Few, if any, of the world’s healthcare leaders would claim that their organizations are fully ‘in control.’ Even those widely acknowledged as shining examples of best practice admit that they have some way to go in understanding what drives outcomes, and how to measure quality and avoid harm to patients.
“Compared to the average, we’re doing pretty well; we score on the top of most lists. But are we ‘in control’ yet? No. Are we where we want to be? No. But we’re on our way.” - Mike Harper, Executive Dean of Clinical Practice, Mayo Clinic, US
Mike Harper, Executive Dean of Clinical Practice of the US-based Mayo Clinic, explains: “Compared to the average, we’re doing pretty well; we score on the top of most lists. But are we ‘in control’ yet? No. Are we where we want to be? No. But we’re on our way. We score very high on all of these measures, yet we can do better.”
In a high-risk environment such as healthcare (and, indeed, in aviation, chemical processing and nuclear power), the aim is to become a ‘high reliability’ provider that is focused on consistently excellent outcomes along with prevention of failure. Such organizations align their leadership, core processes and measurement systems, with clear lines of accountability and a common mind-set from the ground floor to the boardroom.
The predominant culture within many providers is one of individual professional autonomy, where clinical excellence is the sole responsibility of doctors, and boards have little influence over quality. Consequently, processes are error-free only 80 percent of the time, outcomes are variable, and patients frequently suffer harm. And without formal monitoring of outcomes, such a state is either unknown or tolerated as the norm. Conversely, once safety and clinical excellence are given higher priority, and responsibility for quality shifts from individuals to multifunctional teams, outcomes improve dramatically and harm rates decline. High reliability organizations typically experience zero errors in more than 99.5 percent of care processes.
‘High reliability’ organizations
The definition of a high reliability organization extends beyond patient safety to encompass quality care – and ultimately value.
Many healthcare providers lack even the basic building blocks of culture, responsibilities and accountability, process optimization and standardization, and measurement. As they progress to a state of high reliability, each of these blocks has to mature individually and become interdependent with the others, which is no small task, even for the more renowned organizations.
“We are moving towards a more fully integrated operating model, fighting the disintegrating pull of continuous specialization,” says Mayo Clinic’s Mike Harper.
These sentiments are echoed by Ralf Kuhlen, Chief Medical Officer of Helios Kliniken, a German hospital chain with an explicit, public focus on clinical excellence. “Much of this isn’t very sexy. It is the small stuff that matters the most, and it is sometimes hard to get everyone to focus on that.”
What distinguishes these providers is their willingness to push back the frontiers to integrate necessary changes encompassing the building blocks.
The four building blocks are:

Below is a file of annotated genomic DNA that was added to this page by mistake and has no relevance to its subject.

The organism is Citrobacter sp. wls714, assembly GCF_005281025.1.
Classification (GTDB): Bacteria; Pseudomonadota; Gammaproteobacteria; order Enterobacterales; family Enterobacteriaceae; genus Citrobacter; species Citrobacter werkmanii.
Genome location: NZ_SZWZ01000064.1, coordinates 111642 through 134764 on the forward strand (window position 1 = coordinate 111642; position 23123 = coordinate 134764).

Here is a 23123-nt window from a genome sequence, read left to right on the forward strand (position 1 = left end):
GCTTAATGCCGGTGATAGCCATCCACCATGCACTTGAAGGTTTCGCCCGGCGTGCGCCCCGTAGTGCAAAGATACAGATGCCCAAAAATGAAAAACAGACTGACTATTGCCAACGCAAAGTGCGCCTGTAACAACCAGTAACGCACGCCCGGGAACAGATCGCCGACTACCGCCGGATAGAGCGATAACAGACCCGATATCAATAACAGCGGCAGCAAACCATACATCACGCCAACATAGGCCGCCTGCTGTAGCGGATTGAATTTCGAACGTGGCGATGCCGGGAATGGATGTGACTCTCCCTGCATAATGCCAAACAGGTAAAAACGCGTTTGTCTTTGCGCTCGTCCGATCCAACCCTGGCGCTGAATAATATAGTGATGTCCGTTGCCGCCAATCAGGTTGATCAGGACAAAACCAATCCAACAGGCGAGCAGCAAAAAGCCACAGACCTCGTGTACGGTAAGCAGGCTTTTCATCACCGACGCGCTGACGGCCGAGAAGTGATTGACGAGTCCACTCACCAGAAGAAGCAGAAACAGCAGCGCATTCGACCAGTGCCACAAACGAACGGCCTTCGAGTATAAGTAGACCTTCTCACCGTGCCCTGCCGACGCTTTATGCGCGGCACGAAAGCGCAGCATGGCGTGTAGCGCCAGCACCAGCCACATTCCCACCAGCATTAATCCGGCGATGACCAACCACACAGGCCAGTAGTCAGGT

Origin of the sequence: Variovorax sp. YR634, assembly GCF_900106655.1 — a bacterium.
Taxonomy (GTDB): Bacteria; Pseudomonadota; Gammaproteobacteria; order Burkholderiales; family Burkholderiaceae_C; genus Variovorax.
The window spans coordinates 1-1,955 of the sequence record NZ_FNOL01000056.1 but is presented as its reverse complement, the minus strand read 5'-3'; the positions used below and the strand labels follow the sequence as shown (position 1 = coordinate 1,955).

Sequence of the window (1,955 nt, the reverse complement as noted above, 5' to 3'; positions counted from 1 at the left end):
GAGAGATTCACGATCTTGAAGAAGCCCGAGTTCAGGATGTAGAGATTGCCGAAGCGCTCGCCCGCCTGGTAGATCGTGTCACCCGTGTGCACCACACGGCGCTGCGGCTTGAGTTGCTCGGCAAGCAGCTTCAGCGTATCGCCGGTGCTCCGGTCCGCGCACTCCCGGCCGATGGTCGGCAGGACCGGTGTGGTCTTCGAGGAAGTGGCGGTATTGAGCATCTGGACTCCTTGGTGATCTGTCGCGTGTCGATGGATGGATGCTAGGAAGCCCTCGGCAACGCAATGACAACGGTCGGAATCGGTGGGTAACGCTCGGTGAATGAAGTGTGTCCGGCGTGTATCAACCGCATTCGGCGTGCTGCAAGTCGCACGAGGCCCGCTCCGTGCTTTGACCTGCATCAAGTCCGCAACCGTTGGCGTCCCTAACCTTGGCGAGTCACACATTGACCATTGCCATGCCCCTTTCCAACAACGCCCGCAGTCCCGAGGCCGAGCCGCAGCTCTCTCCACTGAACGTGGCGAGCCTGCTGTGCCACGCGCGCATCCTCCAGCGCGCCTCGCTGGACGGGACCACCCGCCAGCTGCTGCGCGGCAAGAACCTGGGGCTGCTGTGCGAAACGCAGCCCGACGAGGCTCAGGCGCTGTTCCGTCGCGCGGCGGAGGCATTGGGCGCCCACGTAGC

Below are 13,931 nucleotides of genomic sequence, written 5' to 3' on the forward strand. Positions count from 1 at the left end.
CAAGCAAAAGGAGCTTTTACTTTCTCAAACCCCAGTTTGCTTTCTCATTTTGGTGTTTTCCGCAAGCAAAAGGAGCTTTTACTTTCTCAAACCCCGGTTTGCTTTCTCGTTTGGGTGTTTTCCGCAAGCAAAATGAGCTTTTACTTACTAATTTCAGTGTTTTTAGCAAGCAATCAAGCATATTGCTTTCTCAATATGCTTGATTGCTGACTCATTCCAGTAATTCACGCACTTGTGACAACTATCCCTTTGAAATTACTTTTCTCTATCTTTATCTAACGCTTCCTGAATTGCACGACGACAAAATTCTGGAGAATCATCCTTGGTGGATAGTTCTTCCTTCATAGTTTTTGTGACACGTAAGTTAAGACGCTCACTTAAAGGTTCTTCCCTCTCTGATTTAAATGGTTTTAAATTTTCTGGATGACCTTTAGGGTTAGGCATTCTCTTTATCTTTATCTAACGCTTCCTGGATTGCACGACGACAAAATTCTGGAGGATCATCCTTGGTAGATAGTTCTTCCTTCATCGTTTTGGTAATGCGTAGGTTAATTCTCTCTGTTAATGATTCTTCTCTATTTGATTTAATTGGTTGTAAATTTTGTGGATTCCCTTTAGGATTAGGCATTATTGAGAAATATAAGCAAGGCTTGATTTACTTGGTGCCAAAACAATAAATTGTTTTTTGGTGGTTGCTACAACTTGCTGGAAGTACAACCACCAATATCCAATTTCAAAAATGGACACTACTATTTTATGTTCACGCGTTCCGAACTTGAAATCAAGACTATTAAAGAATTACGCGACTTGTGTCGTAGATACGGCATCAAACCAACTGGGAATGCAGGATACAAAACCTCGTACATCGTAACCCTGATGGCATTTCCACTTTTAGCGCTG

Despite representing many of the world’s foremost healthcare organizations, none of the leaders interviewed for this paper were confident that their institutions had reached a state of high reliability, which entails a journey through four stages:
In this initial phase, care may be excellent but not consistently so, with no real board oversight over quality and a lack of control over clinical risks. Outcomes are not uniformly measured nor reported, and quality is not central to the culture. Responsibility for outcomes is poorly defined, with few protocols centered around patients.
Many providers in developed markets are at this stage, where safety and clinical excellence enters the agenda, along with a growing acknowledgment that progress is dependent upon systems rather than individuals. Measurement of outcomes is more common but not yet standard, and attention to quality is becoming more systematic, from the board down to the ground floor, with higher prevalence of (and adherence to) protocols and checklists, to improve outcomes.
Only the most advanced organizations have reached Phase 2, where key outcomes and their drivers are routinely measured and reported, and aligned with the board’s quality objectives. The culture is intolerant of breaking basic rules, yet also takes a blame-free, learning approach to errors. Individuals have clear responsibility for care paths, while departments handling parts of care also have their own measures, and monitor the impact of their performance upon overall patient outcomes.
Phase 3, ‘high reliability’ care, is achieved only in some instances, where the standards become so high that preventing failures becomes the leading drive. In healthcare, probably only high-risk environments like the OR, ICU and the ED require such a mind-set and corresponding ‘failsafe’ organization of the work.
Becoming a Phase 2 or even Phase 3 organization is a high ambition – but the public demands it, and the business case is clear for both those delivering and receiving or contracting the care. Becoming ‘in control’ of quality, we see time and time again, creates a much stronger grasp on expenditures as well. Ultimately, delivering high-quality care is why most providers and professionals stepped into the business in the first place.